Cambodian Journalists Alliance Association

Appeal Court upholds “Adhoc 5” guilty sentences over bribery case

Former senior Adhoc official Nay Vanda arrives at the Appeal Court to attend his appeal hearing in Phnom Penh, April 28, 2022. CamboJA/ Pring Samrang
Former senior Adhoc official Nay Vanda arrives at the Appeal Court to attend his appeal hearing in Phnom Penh, April 28, 2022. CamboJA/ Pring Samrang

The Court of Appeal on Monday upheld a lower court decision in the case dubbed the “Adhoc 5,” where members of the rights group were found guilty of bribing a woman alleged to be having an extra-marital relationship with former opposition figure Kem Sokha.

Sin Visal, presiding judge, said that the Court of Appeal had decided to uphold the September 2018 decision of the Phnom Penh Municipal Court because: “They [the five defendants] have no evidence to exculpate their offense, related to the case of bribery of a witness.” 

Judge Visal said the five human rights advocates had tried to lobby Khom Chandaraty to lie to the police and the court and say she’d never met Kem Sokha, after allegations emerged they were having an affair.

Sokha always denied the claims and the case is widely believed to have been a political smear campaign.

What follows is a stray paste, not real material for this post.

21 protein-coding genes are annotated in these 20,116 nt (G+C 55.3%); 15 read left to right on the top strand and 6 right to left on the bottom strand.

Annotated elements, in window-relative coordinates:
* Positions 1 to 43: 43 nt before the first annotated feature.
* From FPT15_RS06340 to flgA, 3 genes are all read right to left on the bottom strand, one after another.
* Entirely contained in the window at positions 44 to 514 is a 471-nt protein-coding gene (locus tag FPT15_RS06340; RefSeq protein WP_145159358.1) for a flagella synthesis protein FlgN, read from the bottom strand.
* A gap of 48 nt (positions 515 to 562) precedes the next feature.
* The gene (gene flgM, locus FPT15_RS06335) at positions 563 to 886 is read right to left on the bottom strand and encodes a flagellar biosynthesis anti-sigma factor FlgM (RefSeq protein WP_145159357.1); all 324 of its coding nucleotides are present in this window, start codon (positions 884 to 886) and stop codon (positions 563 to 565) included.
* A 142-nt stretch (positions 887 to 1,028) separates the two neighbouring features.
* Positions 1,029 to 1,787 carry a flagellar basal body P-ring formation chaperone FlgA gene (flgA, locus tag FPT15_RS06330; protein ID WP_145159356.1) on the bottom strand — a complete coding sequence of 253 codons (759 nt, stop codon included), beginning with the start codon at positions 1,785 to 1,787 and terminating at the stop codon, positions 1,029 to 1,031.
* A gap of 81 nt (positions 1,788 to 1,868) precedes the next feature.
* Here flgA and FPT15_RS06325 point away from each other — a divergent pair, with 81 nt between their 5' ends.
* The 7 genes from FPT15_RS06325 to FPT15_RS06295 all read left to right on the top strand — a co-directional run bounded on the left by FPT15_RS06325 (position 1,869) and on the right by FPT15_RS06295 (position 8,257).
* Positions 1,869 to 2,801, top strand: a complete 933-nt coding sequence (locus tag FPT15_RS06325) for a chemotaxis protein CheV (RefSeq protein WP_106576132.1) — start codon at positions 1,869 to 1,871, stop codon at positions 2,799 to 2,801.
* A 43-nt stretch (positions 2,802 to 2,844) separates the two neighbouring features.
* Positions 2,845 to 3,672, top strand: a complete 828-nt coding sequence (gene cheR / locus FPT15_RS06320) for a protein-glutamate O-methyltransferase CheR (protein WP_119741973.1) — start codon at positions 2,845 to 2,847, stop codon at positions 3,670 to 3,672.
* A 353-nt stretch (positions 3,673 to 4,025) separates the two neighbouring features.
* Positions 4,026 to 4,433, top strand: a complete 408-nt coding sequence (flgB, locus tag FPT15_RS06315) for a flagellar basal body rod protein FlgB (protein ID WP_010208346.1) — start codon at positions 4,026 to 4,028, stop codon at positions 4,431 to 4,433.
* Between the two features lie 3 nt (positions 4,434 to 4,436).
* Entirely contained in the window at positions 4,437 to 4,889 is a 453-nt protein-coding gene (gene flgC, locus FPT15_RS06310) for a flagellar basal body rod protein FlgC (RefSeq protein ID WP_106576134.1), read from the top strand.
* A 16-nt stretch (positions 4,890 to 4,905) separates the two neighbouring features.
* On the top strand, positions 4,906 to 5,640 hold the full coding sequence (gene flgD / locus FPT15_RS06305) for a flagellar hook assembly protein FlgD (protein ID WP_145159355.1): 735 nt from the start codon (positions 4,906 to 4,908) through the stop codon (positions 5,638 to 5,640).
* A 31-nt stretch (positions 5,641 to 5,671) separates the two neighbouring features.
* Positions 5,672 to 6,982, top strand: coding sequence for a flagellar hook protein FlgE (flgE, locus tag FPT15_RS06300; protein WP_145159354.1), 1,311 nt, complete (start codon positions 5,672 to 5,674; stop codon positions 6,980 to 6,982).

Ny Chakrya, who is now deputy secretary-general of the National Election Committee, and rights advocates Nay Vanda, Ny Sokha, Yi Soksan, and Lim Mony—who still work as senior officials at Adhoc—were absent during the reading of the verdict.

They received five-year suspended sentences after serving 14 months in pre-trial detention.

While upholding the lower court’s verdict, the judge also rejected the prosecutor’s request for more prison time in place of suspended sentences.

In 2016, recorded phone calls were leaked on social media purporting to be between Sokha and Chandaraty. Initially Chandaraty, a salon worker, denied that it was her on the calls but she changed her testimony after being summoned for questioning and said she was Sokha’s mistress — an allegation Sokha denied.

The five Adhoc officials were arrested in May 2016 by the Anti-Corruption Unit (ACU) after Chandaraty sought Adhoc’s help with the accusations that she was facing.

Adhoc had provided her with $204 to cover food and transportation costs to attend questioning by judicial officers, which the ACU claimed amounted to bribery.

Subsequently, Chandaraty lodged a lawsuit demanding Sokha pay her $300,000 for breaking a promise to buy her a house and give her money. Her testimony was later used to bring procurement of prostitution charges against him.

“For me, I am very regretful regarding a decision of the Court of Appeal,” Ny Sokha told CamboJA. “This is injustice that we can’t accept.”

He noted the main two witnesses had never been present at the hearings and had just submitted written statements. He said Adhoc had only given Chandaraty the money to help her, adding: “It was not to bribe the witness.”

Sam Tithseiha, defense lawyer for four of the defendants, expressed disappointment with the decision by the Court of Appeal,.

“As defense lawyer, I regret the absence of two important witnesses at the hearings,” he said.

Am Sam Ath, operations director at the rights group Licadho, said he believes that the case of the Adhoc 5 is politically motivated.

“It is a message that will threaten staff of other human rights defender institutions,” Mr. Sam Ath said.

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